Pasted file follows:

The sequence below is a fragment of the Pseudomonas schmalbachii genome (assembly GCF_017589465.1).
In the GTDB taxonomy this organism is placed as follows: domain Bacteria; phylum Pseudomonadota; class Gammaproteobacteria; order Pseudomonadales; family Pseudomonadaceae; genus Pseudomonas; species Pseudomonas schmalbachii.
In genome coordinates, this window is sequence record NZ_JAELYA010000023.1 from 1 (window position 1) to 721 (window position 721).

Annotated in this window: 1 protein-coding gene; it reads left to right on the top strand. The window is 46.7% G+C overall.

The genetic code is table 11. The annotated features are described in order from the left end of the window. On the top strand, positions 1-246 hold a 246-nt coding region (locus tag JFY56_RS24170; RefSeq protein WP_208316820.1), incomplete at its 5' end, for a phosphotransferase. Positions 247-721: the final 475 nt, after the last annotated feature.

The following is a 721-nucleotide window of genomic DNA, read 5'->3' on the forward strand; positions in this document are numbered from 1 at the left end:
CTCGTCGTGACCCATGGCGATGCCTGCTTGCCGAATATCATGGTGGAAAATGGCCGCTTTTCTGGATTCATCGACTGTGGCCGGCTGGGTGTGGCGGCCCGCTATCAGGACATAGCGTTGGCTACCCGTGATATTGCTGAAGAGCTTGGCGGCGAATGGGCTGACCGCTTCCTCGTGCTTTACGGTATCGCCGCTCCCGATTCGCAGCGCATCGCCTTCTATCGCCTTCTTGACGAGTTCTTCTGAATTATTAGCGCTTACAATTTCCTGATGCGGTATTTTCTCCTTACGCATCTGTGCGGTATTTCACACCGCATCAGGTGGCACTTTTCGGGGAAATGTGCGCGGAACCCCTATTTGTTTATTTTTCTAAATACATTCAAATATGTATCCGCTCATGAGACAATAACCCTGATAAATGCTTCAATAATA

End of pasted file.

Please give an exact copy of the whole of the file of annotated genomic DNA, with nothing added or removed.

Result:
The sequence below is a fragment of the Pseudomonas schmalbachii genome (assembly GCF_017589465.1).
In the GTDB taxonomy this organism is placed as follows: domain Bacteria; phylum Pseudomonadota; class Gammaproteobacteria; order Pseudomonadales; family Pseudomonadaceae; genus Pseudomonas; species Pseudomonas schmalbachii.
In genome coordinates, this window is sequence record NZ_JAELYA010000023.1 from 1 (window position 1) to 721 (window position 721).

Annotated in this window: 1 protein-coding gene; it reads left to right on the top strand. The window is 46.7% G+C overall.

The genetic code is table 11. The annotated features are described in order from the left end of the window. On the top strand, positions 1-246 hold a 246-nt coding region (locus tag JFY56_RS24170; RefSeq protein WP_208316820.1), incomplete at its 5' end, for a phosphotransferase. Positions 247-721: the final 475 nt, after the last annotated feature.

The following is a 721-nucleotide window of genomic DNA, read 5'->3' on the forward strand; positions in this document are numbered from 1 at the left end:
CTCGTCGTGACCCATGGCGATGCCTGCTTGCCGAATATCATGGTGGAAAATGGCCGCTTTTCTGGATTCATCGACTGTGGCCGGCTGGGTGTGGCGGCCCGCTATCAGGACATAGCGTTGGCTACCCGTGATATTGCTGAAGAGCTTGGCGGCGAATGGGCTGACCGCTTCCTCGTGCTTTACGGTATCGCCGCTCCCGATTCGCAGCGCATCGCCTTCTATCGCCTTCTTGACGAGTTCTTCTGAATTATTAGCGCTTACAATTTCCTGATGCGGTATTTTCTCCTTACGCATCTGTGCGGTATTTCACACCGCATCAGGTGGCACTTTTCGGGGAAATGTGCGCGGAACCCCTATTTGTTTATTTTTCTAAATACATTCAAATATGTATCCGCTCATGAGACAATAACCCTGATAAATGCTTCAATAATA